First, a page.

LAHS Football Coach says dignity, integrity and grace are primary focus for his student-athletes

Ray Fenton touches on NFL recruitment, a new NCAA policy that could transform high school sports and more in talk at Chamber meeting

LAHS Football Coach says dignity, integrity and grace are primary focus for his student-athletes
LAHS Football Coach Ray Fenton speaks to the Los Alamitos Chamber of Commerce April 1, 2022 at Maderas Steakhouse. Fenton spoke about challenges to high school athletes, especially now that standout players can be compensated.

Los Alamitos High School football coach Ray Fenton has a question for his student-athletes: Can they D.I.G it?

For Fenton, the question offers a chance for some life lessons because of what it represents. The “D” stands for dignity, the “I” for integrity and the “G” for grace. And he incorporates these values into his coaching and teaching.

“It’s what we hang our hat on in our program,” Fenton said. He explains that he tells athletes: “Your actions as a football player dignify our program.”

For example, Fenton shared how his juniors are organized into teams earning points in a friendly competition off the field, mostly for behavior. If a player gets a note of praise from a teacher, his team gets points. On the other hand, a negative email from a teacher could detract from the team’s score.

There’s also some fun competitions like a recent dance-off judged by the Los Alamitos High School Song team.

“We compete physically, we compete fun-wise and we compete with real-life behavior,” Fenton said.

He also said he projects an attitude of gratitude, encouraging players to ask themselves: “What if tomorrow we wake up in the morning with only the things we gave thanks for today?”

A smiling and upbeat Fenton shared his motivational messages as the  featured speaker at the  Los Alamitos Chamber of Commerce monthly breakfast held April 1 at Madera’s Steakhouse. Employed at Los Alamitos High School since 2016, Fenton has led the Griffins to two Sunset League Titles and the CIF Semifinals.

Fenton’s roughly 20-minute talk, infused with humor and warmth, covered a lot of topics from his bout with Covid-19 and how his parents also survived the coronavirus to the “foolish” (Fenton’s talk was on April Fool’s Day) minimum measurements, like the size of a player’s hands, that can sometimes exclude talented athletes from the National Football League.

He measured the hands of audience members which led to a competition to lift heavy weights. Los Alamitos Police Chief Michael Claborn won that contest and a football signed by LAHS star quarterback Malachi Nelson.

Fenton easily transitioned from talking football to talking about relationships. At one point he encouraged attendees to take out their phones to text message the person they considered their biggest supporter. His biggest supporters happened to be in the room that day, his mother and father.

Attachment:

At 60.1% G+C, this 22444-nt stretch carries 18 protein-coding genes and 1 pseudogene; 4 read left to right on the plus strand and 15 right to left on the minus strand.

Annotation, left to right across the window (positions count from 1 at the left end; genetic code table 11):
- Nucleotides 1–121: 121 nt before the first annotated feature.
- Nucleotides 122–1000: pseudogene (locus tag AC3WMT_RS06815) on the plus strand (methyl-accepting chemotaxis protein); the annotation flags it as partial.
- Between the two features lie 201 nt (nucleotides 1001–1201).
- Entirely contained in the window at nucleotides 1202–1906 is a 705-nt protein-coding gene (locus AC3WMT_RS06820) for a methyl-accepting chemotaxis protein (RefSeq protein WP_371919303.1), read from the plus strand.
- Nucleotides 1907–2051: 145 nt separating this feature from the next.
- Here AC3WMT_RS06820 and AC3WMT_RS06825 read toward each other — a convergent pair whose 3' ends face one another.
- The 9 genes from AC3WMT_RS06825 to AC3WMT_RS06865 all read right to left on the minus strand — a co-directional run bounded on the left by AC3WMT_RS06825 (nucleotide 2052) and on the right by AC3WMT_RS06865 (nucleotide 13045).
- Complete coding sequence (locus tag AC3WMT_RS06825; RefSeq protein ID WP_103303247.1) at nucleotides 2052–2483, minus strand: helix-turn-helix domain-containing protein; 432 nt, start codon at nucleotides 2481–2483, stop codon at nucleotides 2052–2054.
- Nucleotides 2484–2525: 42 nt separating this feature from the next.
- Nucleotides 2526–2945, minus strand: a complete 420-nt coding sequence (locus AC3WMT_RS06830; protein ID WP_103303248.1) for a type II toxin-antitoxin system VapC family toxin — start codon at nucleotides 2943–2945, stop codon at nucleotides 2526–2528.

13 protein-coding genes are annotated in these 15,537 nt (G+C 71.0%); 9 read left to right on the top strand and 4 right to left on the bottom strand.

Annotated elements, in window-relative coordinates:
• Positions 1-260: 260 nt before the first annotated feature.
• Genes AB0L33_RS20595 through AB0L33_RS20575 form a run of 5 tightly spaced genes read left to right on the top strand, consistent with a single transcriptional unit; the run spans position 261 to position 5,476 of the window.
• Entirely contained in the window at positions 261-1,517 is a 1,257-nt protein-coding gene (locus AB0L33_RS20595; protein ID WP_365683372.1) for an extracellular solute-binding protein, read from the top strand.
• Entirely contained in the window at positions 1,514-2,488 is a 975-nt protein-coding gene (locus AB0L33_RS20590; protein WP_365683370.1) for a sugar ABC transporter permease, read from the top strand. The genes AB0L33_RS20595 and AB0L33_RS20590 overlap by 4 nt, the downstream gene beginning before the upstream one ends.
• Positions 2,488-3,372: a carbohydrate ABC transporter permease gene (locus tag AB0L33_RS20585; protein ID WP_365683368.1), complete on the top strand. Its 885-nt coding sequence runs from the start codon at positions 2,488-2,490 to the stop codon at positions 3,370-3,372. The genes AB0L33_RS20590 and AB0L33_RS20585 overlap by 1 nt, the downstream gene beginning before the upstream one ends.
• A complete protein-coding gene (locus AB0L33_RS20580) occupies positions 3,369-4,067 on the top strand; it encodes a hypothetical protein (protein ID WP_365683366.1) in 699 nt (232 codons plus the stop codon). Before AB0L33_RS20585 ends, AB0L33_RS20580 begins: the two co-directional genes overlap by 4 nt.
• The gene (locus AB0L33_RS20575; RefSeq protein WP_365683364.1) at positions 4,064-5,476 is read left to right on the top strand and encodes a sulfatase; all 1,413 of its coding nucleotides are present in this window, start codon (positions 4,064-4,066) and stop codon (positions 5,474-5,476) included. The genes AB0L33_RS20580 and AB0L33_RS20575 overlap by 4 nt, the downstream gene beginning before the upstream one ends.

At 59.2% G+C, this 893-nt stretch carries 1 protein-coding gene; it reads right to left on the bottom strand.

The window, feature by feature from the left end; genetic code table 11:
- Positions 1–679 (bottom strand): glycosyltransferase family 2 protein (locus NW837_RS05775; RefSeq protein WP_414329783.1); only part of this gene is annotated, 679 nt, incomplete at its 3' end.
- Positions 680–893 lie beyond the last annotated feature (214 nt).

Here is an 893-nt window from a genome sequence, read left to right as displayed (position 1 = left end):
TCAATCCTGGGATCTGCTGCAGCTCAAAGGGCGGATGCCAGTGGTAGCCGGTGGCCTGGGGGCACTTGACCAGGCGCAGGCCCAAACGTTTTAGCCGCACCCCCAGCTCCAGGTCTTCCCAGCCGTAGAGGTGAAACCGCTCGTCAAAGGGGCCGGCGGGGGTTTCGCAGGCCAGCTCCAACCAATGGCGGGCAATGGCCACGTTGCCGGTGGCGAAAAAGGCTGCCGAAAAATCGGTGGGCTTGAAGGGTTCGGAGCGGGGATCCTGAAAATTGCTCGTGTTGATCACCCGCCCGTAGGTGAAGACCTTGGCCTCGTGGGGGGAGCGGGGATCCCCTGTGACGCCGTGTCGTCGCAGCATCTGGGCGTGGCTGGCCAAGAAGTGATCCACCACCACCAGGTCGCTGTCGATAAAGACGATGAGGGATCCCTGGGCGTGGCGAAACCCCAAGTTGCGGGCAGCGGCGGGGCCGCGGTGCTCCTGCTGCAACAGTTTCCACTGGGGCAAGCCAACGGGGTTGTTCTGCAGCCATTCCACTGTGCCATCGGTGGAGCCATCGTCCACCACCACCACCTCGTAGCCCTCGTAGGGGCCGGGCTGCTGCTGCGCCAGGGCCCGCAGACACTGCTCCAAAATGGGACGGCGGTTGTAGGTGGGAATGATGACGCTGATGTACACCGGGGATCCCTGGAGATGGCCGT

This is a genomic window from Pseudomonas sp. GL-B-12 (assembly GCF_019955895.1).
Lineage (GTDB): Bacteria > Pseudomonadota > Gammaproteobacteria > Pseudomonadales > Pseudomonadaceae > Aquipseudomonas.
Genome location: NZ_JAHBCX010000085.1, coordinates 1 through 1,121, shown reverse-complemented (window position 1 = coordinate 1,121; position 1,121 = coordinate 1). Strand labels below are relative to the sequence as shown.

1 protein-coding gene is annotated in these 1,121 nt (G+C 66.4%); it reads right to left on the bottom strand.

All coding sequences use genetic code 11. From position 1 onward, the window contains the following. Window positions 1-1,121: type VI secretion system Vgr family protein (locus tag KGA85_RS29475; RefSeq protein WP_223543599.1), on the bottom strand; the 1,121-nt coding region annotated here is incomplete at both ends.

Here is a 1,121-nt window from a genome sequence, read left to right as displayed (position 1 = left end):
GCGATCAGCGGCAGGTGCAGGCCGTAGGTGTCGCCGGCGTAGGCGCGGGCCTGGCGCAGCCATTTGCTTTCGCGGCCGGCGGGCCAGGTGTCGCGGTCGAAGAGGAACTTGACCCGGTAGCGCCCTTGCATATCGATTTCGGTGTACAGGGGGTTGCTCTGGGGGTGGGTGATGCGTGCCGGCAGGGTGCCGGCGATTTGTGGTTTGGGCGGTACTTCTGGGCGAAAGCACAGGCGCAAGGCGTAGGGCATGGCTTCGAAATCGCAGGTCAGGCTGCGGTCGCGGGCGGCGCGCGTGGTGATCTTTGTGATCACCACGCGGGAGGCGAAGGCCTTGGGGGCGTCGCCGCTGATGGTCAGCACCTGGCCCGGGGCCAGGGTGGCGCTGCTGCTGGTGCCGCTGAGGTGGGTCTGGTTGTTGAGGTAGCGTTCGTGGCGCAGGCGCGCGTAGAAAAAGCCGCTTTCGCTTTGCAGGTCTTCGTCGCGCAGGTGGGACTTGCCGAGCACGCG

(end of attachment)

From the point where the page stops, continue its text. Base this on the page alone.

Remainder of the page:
New NCAA Policy could mean financial boon to high school athletes

Fenton also touched on a new policy for college athletes that he said could transform high school sports.

The NCAA now allows college athletes and recruits to be paid for the use of their name, image and likeness (NIL) with endorsements, products, appearances and more, similar to professional players.

Adopted last June, the interim  policy has already resulted in financial deals for college athletes, according to ESPN. Last month, an unnamed five-star rated high school football player  reportedly signed an NIL deal worth $8 million and he’s only a junior.

This unnamed player reportedly stands to earn $350,000 before he even finishes high school. Fenton said the player is  ranked lower than LAHS junior Malachi Nelson, the quarterback who has committed to playing at USC.

“Welcome to high school football,” Fenton said with a knowing look that acknowledged the potential pros and cons of this new policy.

Fenton recognized the policy could lead to a life-changing financial boon for a student’s family. On the other hand, the introduction of so much money at the high school level could change how games are played.

Fenton discussed a scenario where one of his players is competing with another player across the country to boost his NIL profitability. What happens during a high-scoring game when you would normally pull your star athlete out and give playing time to another kid who has also put in the time and effort?

“I have to pull this kid out and it's gonna hurt him financially to put this kid in because he deserves to play. Tough decisions,” Fenton said, torn with the prospect of such a dilemma. He quickly turned to a lighthearted joke: “And add a couple of parents in there; forget about it,” he said with a grin, which drew laughter from the audience.

Fenton said his program will keep looking to D.I.G. to face the future. He said grace is the biggest part of the program.

“High school kids, they're gonna make mistakes. I make mistakes every day,” Fenton said. He stressed that if players and coaches can sit down and talk about the mistakes, not make excuses but commit to making up for them, then that will lead to better outcomes.

“We come out with not just a better football player, but we come out with a better person and not just a better person in general, but a better person better equipped for life.”

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